In an out-of-court settlement earlier this year, the Hammers agreed to pay Sheffield United compensation for the Blades' relegation from the Premier League in 2007.
After a long legal fight, the Sheffield club had argued successfully that West Ham, who survived at their expense, should pay them damages after breaking third-party player ownership rules by fielding the influential Tevez.
However, a further inquiry was launched jointly by the Premier League and the Football Association into the conduct of West Ham officials following comments made by Lord Griffiths when the independent arbitration panel he chaired ruled the Blades should be owed compensation.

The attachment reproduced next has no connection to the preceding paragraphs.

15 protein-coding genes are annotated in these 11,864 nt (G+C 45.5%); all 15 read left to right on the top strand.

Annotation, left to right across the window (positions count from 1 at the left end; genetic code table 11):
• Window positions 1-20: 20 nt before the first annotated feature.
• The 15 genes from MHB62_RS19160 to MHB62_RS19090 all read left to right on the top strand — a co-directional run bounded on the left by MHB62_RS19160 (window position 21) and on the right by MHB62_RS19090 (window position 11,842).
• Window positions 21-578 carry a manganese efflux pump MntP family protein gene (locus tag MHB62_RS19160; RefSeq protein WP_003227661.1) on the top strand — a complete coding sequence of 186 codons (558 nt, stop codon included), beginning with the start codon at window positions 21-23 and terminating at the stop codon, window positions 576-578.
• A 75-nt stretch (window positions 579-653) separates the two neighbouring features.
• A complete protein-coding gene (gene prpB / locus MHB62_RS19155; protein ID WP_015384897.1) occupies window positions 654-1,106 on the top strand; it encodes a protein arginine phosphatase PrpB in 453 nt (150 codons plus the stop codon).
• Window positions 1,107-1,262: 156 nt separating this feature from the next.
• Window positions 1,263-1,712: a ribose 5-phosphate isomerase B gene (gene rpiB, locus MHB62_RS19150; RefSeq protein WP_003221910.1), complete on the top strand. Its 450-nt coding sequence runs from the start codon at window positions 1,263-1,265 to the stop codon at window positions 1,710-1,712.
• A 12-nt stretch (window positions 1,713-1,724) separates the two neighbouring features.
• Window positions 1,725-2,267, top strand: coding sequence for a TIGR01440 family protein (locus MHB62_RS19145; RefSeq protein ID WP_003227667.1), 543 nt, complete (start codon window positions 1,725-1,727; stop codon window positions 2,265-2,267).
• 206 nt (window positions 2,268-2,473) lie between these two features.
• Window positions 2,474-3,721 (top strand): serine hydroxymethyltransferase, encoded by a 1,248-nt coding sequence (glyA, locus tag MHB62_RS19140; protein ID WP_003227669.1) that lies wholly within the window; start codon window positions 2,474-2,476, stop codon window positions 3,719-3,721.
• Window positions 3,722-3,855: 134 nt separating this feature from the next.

Griffiths' tribunal inferred that West Ham had misled the Premier League in the aftermath of receiving a record £5.5million fine over the matter in April 2007 by claiming they had terminated the offending third-party agreement with Tevez's owners, fronted by the controversial football fixer Kia Joorabchian. This allowed the Argentinian to play in the vital closing matches of the season.
However, the inquiry has determined that there is insufficient evidence to support such a claim.
A statement read: "The inquiry has concluded that, on the basis of the evidence available to them, there is no prima facie case that West Ham United and/or its officials did commit any further breaches of Premier League or FA rules immediately after the independent disciplinary commission's decision."